The coronavirus lockdown has made working from home the new normal for many people, which means you get to choose how your home office is set up.

Whether it’s a spare room or a study, the kitchen table or the dining room, to maximise productivity you’ll need the best equipment when kitting out your home office. From the best laptops, printers and office chairs, to getting the most from your broadband, lighting and decoration, our guide covers all your working from home essentials.

10 home office ideas for different spaces

Plan your home office space to suit your personality, plus the tasks that take up your to-do list, and you’ll have a more productive place for telecommuting. 

Here’s some inspiration to get you started:

Where should a home office be located?

If you’re not lucky enough to have a separate study as your home office, here’s what to consider depending on the space you have available when you’re working from home.

The spare room

A spare room home office is a potential blank canvas for you to personalise as your own. You’ll have privacy, more space for your desk, chair, tech and storage and there’s no need to tidy everything away every night – you can simply shut the door.

But you need to think about whether you get a decent internet signal in here. If not, you might need to consider investing in a wi-fi extender to improve the range. 

Your desk might also need to double as a dressing or bedside table if the room will be needed for visitors in the future. 

The living room

Perfect if you need to double working from home with childcare, but it’s probably a good idea to set up your living room workspace in an area that’s facing away from the TV. 

You may also need to remind other members of the house who are around to use headphones if they want to listen to music, watch TV or play video games.

Your sofa is a soft spot to retire to when you need think time away from your desk, but make sure you don’t get too comfy.

Many households will have the internet router set up behind the TV in the living room. If that’s the case, you’re more likely to get a speedy internet connection while using a laptop in the same room. Running an ethernet cable from the router to your computer is another option, but make sure nobody trips over it.

The dining room

Check the table height to see whether it works as a desk, and if you’re using a laptop put a cover down so you don’t scratch the surface.

If you’re planning on working at the dining room table for hours at a time, treat yourself to a chair that’s better for your posture. Our guide on choosing the best chair for your home office has all the details.

The garden

A summerhouse or shed sat in the garden could potentially be converted into a home office. You might prefer the view that comes with working in the garden, or there might be plenty of natural light. It can also create the feeling of ‘going to work’, which some people like. 

If you want to put up small detached buildings, such as a garden shed or summerhouse in your garden, building regulations will not normally apply if the floor area of the building is less than 15 square metres and contains no sleeping accommodation. But always check full details on the government’s planning portal

If you’re working in a space that’s separate to the main house and further away from your router, consider that your internet connection might be choppier.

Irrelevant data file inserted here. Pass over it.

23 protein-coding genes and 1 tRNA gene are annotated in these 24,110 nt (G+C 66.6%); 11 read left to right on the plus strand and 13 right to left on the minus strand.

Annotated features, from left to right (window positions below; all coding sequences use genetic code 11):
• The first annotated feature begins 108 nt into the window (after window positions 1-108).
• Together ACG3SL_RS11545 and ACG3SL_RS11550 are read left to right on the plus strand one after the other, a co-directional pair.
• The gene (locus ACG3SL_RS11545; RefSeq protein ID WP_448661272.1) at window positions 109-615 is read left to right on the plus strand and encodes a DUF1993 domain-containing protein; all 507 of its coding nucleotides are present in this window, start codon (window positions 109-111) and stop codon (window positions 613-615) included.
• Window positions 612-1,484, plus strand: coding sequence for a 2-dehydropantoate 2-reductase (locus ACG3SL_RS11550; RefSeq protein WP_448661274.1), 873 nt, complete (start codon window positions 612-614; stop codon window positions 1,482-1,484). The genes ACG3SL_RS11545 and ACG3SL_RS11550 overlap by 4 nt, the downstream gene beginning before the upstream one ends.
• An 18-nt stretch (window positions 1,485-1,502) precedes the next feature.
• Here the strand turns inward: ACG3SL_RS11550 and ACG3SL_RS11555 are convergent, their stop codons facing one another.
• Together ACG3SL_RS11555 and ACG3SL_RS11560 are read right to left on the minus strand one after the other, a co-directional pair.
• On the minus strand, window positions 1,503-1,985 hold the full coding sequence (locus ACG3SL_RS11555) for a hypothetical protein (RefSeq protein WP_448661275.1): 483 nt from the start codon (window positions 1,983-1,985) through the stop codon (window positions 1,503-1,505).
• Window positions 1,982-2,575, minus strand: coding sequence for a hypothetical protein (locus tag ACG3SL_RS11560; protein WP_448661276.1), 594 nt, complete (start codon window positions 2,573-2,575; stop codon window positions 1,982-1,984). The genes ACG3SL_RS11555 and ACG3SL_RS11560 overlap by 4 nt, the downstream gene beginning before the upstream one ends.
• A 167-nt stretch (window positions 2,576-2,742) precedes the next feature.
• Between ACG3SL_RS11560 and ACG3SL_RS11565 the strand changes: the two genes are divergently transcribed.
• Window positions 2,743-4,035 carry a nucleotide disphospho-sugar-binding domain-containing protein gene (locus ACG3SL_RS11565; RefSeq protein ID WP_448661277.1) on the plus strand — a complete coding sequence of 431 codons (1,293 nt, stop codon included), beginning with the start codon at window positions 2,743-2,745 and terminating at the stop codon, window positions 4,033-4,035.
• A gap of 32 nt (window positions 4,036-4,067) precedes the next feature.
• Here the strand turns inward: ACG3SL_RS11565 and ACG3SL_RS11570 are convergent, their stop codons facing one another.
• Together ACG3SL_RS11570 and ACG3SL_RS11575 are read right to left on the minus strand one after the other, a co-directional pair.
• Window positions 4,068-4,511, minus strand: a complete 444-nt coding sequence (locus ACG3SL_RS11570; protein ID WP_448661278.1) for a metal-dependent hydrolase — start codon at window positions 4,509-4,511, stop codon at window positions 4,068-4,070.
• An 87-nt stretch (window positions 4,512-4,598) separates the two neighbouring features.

The loft

A spacious loft can make for a nice, private home office space. You’ll want to make sure that it’s as clutter-free as possible, as a busy work area can be a pain to walk around.

If your loft already functions as a bedroom or study area, you won’t need to make too many adjustments to turn it into a home office.

But if you’re starting from scratch, you’ll need to come up with a price estimate for the project to avoid overspending and ensure you have planning permission, if necessary. Note the height of the ceiling and ensure it meets minimum height requirements – the highest point of the pitch must be at least 2.2m.

Another important factor to consider is internet access. Think about the position of your router and whether or not you’ll get a good internet connection from the loft. If not, you’ll need to feed an ethernet cable into the loft or try some wi-fi extenders.

Find out how to get started on your loft conversion with our step-by-step loft conversion guide.

Other factors to consider

  • Light A well-lit environment is important for your health and reduces eye strain if you’re staring at a monitor. If natural light isn’t good, invest in decent lighting. 
  • Noise You’ll find it much easier to get your work done in a peaceful environment. If you can’t escape a busy house, some noise-cancelling headphones will help.
  • Time Hanging a clock on the wall will not only keep you on track but also help you to remember to take regular screen breaks to rest your eyes. See more on 10 ways to stay healthy working from home.
  • Visitors If clients will be coming to your home office, think about where you’ll put them and how you’ll entertain them. A Which? Best Buy coffee machine could come in handy.
  • Storage If you can’t close the door on your home office, you’ll want storage that tidies everything away out of sight once your working day is done.
  • View If you’re lucky enough to have a lovely view from your home office window, try and position your desk there. If not, create your own view with an inspirational picture or framed quote.

How can I decorate my home office?

Keeping things organised while you’re working from home is really important. Your normal office should have plenty of storage space, but that might not be the case at home.